Emigrating from one country to another is a huge life changing decision upon which many people have pondered. Everyone has their reasons… whether it’s temporary or permanent – for a better life, to advance their career, to travel more or simply just to experience something new…
Today’s topic is something I’ve been wanting to write about for a while. Personally, I think it’s good to take stock of one’s life every now and then to reflect on how you may have grown or changed as a person from your life’s experiences.
After chatting to a few friends I thought it would be good to share my thoughts and their’s on the lessons learnt moving to the UK from South Africa.
It was very interesting for me to hear my friends’ thoughts as some have been here longer than others. The opinions in this post are obviously specific to South Africans but these thoughts can be related to others who are thinking of leaving their home country too.
Conveniently I was able to categorize all our thoughts under the headings below. I have ended each thought with my friend’s initial in brackets.
Lessons Learnt Moving to the UK
1. Our Adoptive Country (the UK)
- The world is your oyster. You are only limited by your choices and the opportunities you don’t take. (Me)
- Accept that we have to be very aware that what is considered polite and acceptable in one country is not necessarily acceptable in another. (R)
- Comparing the two different worlds is tiresome and not constructive. In order to move on – stop comparing currencies, weather, house size. Just enjoy the positives and stop looking back. (R)
- I am capable of being on my own, living in a cold country with different cultures. (G)
- I have an appreciation for good infrastructure. (G)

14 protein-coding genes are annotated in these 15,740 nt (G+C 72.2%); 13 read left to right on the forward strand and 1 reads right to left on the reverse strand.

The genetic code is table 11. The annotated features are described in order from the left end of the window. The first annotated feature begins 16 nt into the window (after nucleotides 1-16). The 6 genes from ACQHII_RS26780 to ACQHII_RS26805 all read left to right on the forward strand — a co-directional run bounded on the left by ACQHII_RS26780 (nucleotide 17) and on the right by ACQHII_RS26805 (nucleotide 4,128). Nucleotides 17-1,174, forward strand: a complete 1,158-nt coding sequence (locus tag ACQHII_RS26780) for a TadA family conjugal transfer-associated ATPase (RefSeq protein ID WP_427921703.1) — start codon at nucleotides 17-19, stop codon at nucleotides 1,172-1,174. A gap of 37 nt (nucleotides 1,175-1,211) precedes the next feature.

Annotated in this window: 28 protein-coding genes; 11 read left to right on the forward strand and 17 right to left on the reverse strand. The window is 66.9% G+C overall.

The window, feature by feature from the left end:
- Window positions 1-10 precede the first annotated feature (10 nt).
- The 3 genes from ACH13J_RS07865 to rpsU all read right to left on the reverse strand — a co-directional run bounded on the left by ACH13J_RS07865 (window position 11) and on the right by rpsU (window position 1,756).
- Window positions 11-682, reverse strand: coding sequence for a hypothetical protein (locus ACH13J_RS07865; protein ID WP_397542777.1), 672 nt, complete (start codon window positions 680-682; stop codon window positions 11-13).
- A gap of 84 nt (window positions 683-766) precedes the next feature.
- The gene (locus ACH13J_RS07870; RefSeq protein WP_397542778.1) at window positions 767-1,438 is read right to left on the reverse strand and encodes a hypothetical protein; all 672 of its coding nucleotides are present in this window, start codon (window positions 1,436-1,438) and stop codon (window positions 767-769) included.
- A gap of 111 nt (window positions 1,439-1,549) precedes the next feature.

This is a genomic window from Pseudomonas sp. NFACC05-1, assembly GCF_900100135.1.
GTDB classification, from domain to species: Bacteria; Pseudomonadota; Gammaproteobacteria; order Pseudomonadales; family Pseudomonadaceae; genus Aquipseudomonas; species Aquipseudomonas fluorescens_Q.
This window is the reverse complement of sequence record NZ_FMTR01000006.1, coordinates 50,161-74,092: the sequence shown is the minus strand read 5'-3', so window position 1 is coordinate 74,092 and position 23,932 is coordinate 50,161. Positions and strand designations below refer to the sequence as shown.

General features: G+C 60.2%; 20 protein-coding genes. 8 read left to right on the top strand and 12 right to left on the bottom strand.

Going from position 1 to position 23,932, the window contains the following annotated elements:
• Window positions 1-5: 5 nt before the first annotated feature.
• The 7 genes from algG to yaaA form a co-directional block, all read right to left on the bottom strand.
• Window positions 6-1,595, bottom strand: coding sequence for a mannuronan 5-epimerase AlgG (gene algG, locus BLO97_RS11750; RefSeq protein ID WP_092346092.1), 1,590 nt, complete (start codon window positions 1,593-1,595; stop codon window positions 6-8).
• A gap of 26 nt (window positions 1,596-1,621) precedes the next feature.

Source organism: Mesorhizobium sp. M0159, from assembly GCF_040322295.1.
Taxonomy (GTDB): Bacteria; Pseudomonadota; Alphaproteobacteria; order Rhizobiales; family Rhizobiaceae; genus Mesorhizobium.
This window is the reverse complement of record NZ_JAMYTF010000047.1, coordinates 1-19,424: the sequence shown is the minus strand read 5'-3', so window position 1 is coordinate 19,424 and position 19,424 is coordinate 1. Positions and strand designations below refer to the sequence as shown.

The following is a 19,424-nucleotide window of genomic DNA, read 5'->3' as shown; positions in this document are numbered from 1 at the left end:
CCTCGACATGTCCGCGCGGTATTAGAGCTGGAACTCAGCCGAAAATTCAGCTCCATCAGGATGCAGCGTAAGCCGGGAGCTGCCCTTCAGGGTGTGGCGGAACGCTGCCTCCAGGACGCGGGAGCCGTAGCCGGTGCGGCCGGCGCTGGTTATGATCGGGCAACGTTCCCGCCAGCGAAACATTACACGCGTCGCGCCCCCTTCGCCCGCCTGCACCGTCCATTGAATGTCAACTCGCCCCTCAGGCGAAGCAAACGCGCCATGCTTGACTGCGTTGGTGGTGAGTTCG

- And an appreciation for the choices we have. (G)
- Walk fast! Try to catch the early bus 😉 (N)
- Put yourself out there in every possible way. (N)
- See it as an adventure (play epic music at times if that helps to give things meaning). (N)
- Meet people and find support. You’ll experience the weirdest kind of loneliness you’ll ever know, but most people here are feeling the same. You’re not alone in your loneliness, be kind when you can. (N)
- People will take advantage of you if they can. Know your worth and believe in yourself. (N)
- When you’re feeling depressed, walking around the city can inspire you. Try remind yourself why you’re doing this, keep the end in mind. (N)
- Have a flexible plan – stick to the plan but adapt as you go. The things you want will change over time. (N)
2. The Motherland (South Africa)
- Growing up in SA, you never lose your bad vibe/trust instinct and it’s not necessarily a bad thing to still be alert when in uncomfortable situations. (Me)
- I’ve learnt to view my homeland more realistically. (R)
- I appreciate South Africa and what it has to offer in terms of the climate and the food. (G)
- The divergence between developed and developing world is not that wide, but it is easier in the developed world. (N)
- I’ve grown more empathetic to the struggle of those in the developing world. (N)
3. The Weather
- It won’t kill you to walk in the rain and if you always keep an umbrella at hand then you’re sorted 😉 (Me)
- The weather is not everything and you have to appreciate the positives in both countries. (R)
- The grass isn’t always greener, but sometimes it is… and it’s usually because it rains more! That means grey skies. There is a trade off between sunshine and green grass. (N)
- Some relationships are not able to last the distance but that does not mean that they were not genuine before the disruption. (R)
- And other relationships have to adjust to the longer periods of time apart, but are still strong and will endure. (R)
- That despite the differences eg. culture, weather, politics etc, we are all human and trying to survive the rat race. (R)
My Biggest Lessons Learnt
The two biggest life lessons I have learnt from my experience of moving abroad is: to be resilient and adaptable to change, and that I am mentally stronger than I expected.
Being flexible and having lower expectations helps with overcoming disappointments. Also dealing with the unknown, encountering challenging situations and hardships makes you grow as a person. It prepares you to be better equipped for life.
Leaving your family and friends, a “comfortable” life, familiar routine and surroundings is an extremely tough decision…
Hopefully by sharing these lessons learnt you will now have an idea of the “struggles” that everyone has had to go through to adapt to a new way of life in a new country. And in turn it can help you mentally prepare should you decide to take this step too 😉
lifestyle blog about anticancer, life in the UK and this and that… republished here with Natalie’s kind permission.